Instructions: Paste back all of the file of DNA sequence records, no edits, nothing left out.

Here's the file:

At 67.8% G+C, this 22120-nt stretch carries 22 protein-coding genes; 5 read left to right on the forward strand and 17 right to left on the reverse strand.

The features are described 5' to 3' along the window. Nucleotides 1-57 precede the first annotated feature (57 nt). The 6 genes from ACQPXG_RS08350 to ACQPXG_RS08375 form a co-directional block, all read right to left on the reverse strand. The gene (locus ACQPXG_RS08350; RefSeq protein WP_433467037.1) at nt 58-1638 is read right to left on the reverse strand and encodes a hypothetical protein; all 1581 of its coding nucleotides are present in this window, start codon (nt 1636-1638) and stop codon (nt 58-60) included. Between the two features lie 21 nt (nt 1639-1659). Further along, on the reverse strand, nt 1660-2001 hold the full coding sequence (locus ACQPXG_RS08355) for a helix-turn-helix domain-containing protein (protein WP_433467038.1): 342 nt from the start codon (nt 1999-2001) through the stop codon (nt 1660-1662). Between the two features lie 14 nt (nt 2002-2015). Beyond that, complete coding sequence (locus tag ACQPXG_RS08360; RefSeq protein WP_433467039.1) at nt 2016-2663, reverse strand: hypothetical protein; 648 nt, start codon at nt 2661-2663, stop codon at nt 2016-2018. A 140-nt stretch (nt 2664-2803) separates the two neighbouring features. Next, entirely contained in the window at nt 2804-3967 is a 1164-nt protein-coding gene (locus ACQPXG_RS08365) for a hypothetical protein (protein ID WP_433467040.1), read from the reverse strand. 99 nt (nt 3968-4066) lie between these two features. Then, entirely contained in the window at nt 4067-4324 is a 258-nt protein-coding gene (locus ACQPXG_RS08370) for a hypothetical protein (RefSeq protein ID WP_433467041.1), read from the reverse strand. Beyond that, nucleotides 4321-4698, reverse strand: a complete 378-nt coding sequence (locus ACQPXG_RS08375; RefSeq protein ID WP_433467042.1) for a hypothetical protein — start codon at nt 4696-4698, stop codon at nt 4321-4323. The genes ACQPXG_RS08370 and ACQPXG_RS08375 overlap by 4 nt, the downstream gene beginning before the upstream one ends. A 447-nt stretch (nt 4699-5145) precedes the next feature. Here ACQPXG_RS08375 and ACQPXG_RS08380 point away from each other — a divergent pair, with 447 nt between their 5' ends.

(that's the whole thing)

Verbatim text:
At 67.8% G+C, this 22120-nt stretch carries 22 protein-coding genes; 5 read left to right on the forward strand and 17 right to left on the reverse strand.

The features are described 5' to 3' along the window. Nucleotides 1-57 precede the first annotated feature (57 nt). The 6 genes from ACQPXG_RS08350 to ACQPXG_RS08375 form a co-directional block, all read right to left on the reverse strand. The gene (locus ACQPXG_RS08350; RefSeq protein WP_433467037.1) at nt 58-1638 is read right to left on the reverse strand and encodes a hypothetical protein; all 1581 of its coding nucleotides are present in this window, start codon (nt 1636-1638) and stop codon (nt 58-60) included. Between the two features lie 21 nt (nt 1639-1659). Further along, on the reverse strand, nt 1660-2001 hold the full coding sequence (locus ACQPXG_RS08355) for a helix-turn-helix domain-containing protein (protein WP_433467038.1): 342 nt from the start codon (nt 1999-2001) through the stop codon (nt 1660-1662). Between the two features lie 14 nt (nt 2002-2015). Beyond that, complete coding sequence (locus tag ACQPXG_RS08360; RefSeq protein WP_433467039.1) at nt 2016-2663, reverse strand: hypothetical protein; 648 nt, start codon at nt 2661-2663, stop codon at nt 2016-2018. A 140-nt stretch (nt 2664-2803) separates the two neighbouring features. Next, entirely contained in the window at nt 2804-3967 is a 1164-nt protein-coding gene (locus ACQPXG_RS08365) for a hypothetical protein (protein ID WP_433467040.1), read from the reverse strand. 99 nt (nt 3968-4066) lie between these two features. Then, entirely contained in the window at nt 4067-4324 is a 258-nt protein-coding gene (locus ACQPXG_RS08370) for a hypothetical protein (RefSeq protein ID WP_433467041.1), read from the reverse strand. Beyond that, nucleotides 4321-4698, reverse strand: a complete 378-nt coding sequence (locus ACQPXG_RS08375; RefSeq protein ID WP_433467042.1) for a hypothetical protein — start codon at nt 4696-4698, stop codon at nt 4321-4323. The genes ACQPXG_RS08370 and ACQPXG_RS08375 overlap by 4 nt, the downstream gene beginning before the upstream one ends. A 447-nt stretch (nt 4699-5145) precedes the next feature. Here ACQPXG_RS08375 and ACQPXG_RS08380 point away from each other — a divergent pair, with 447 nt between their 5' ends.